Germany's ruling coalition has agreed plans to subsidise hydrogen-ready gas power plants as part of a scheme to close gaps in wind and solar energy supply, the economy ministry said on Monday.

The tender process for four hydrogen-ready gas power plants with total capacity of up to 10 gigawatts (GW) would take place soon, the ministry said, without specifying a date.

It said hydrogen transition plans for the plants should be drawn up by 2032 in order to be fully switched to hydrogen between 2035 and 2040.

The government will also subsidise power plants running exclusively on hydrogen with a capacity of up to 500 megawatts for energy research purposes.

Chancellor Olaf Scholz, Economy Minister Robert Habeck and Finance Minister Christian Lindner also agreed to remove obstacles to the construction and operation of electrolysers, which can use renewable energy to separate hydrogen from water, to offer hydrogen as an alternative to fossil fuels, the ministry said.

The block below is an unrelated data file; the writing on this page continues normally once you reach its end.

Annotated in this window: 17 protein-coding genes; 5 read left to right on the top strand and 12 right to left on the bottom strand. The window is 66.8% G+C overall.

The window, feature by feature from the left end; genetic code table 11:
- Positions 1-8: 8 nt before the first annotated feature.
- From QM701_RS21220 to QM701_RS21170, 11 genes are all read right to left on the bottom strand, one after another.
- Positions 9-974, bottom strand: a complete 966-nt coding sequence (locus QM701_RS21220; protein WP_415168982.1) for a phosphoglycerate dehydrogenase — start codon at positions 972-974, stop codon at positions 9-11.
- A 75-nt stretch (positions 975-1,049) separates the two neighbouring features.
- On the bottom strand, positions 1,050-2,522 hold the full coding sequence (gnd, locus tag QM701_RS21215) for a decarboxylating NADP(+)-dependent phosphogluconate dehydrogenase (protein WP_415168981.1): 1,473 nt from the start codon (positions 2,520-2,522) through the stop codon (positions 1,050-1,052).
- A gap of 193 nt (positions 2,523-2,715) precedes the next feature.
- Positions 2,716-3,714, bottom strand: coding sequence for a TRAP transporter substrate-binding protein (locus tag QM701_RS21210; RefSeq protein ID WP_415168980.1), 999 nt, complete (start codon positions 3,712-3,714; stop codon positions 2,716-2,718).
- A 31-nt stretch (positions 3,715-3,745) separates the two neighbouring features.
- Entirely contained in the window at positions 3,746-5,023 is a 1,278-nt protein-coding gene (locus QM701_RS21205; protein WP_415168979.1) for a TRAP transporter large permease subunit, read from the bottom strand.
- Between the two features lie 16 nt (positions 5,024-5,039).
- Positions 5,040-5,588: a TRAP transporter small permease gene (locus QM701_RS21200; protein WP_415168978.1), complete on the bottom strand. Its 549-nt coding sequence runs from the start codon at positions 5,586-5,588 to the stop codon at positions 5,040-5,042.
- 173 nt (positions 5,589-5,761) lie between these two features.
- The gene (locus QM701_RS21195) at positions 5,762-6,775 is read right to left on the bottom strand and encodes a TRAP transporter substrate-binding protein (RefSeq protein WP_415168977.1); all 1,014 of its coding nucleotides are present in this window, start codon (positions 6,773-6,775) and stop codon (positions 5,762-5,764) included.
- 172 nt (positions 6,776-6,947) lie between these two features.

Germany's power plant strategy was supposed to be ready last summer, but plans were thrown off by a constitutional court ruling that scraped some 60 billion euros earmarked for climate projects and forced the government to rethink its budget.

The planned plants will be crucial for Berlin to convince the eastern brown coal states to phase out coal-fired stations earlier than the official date of 2038 and help Germany reach its green house emissions targets faster.

Energy producers have in recent years heavily promoted gas as a transition fuel as it creates lower emissions when burned than coal, but environmentalists have resisted that push. (Reporting by Riham Alkousaa, editing by Kirsti Knolle and Ros Russell)